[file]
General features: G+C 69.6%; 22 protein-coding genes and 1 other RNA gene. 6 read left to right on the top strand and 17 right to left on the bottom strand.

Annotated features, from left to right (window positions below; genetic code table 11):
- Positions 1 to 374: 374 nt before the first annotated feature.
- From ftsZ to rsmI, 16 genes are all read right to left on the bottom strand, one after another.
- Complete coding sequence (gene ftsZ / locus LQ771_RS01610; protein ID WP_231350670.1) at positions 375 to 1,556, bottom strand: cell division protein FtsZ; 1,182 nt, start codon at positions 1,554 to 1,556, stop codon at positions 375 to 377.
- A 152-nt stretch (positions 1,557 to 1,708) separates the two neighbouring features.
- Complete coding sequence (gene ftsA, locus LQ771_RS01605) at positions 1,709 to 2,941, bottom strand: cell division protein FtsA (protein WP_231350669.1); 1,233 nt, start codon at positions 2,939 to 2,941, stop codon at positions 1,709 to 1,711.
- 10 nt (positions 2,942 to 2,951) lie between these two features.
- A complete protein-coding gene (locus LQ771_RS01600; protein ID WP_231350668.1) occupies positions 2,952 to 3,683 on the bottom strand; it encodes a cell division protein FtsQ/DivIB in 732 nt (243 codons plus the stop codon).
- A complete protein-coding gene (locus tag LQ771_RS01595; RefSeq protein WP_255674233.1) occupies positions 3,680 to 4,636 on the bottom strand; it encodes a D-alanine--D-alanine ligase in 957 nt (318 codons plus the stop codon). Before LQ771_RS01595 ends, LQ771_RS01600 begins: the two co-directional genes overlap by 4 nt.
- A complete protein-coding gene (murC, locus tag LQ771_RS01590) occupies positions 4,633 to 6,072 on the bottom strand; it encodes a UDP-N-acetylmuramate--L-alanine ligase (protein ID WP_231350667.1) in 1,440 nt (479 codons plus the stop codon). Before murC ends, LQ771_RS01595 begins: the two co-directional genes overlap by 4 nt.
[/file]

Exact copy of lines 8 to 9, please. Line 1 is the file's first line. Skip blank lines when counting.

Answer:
- 10 nt (positions 2,942 to 2,951) lie between these two features.
- A complete protein-coding gene (locus LQ771_RS01600; protein ID WP_231350668.1) occupies positions 2,952 to 3,683 on the bottom strand; it encodes a cell division protein FtsQ/DivIB in 732 nt (243 codons plus the stop codon).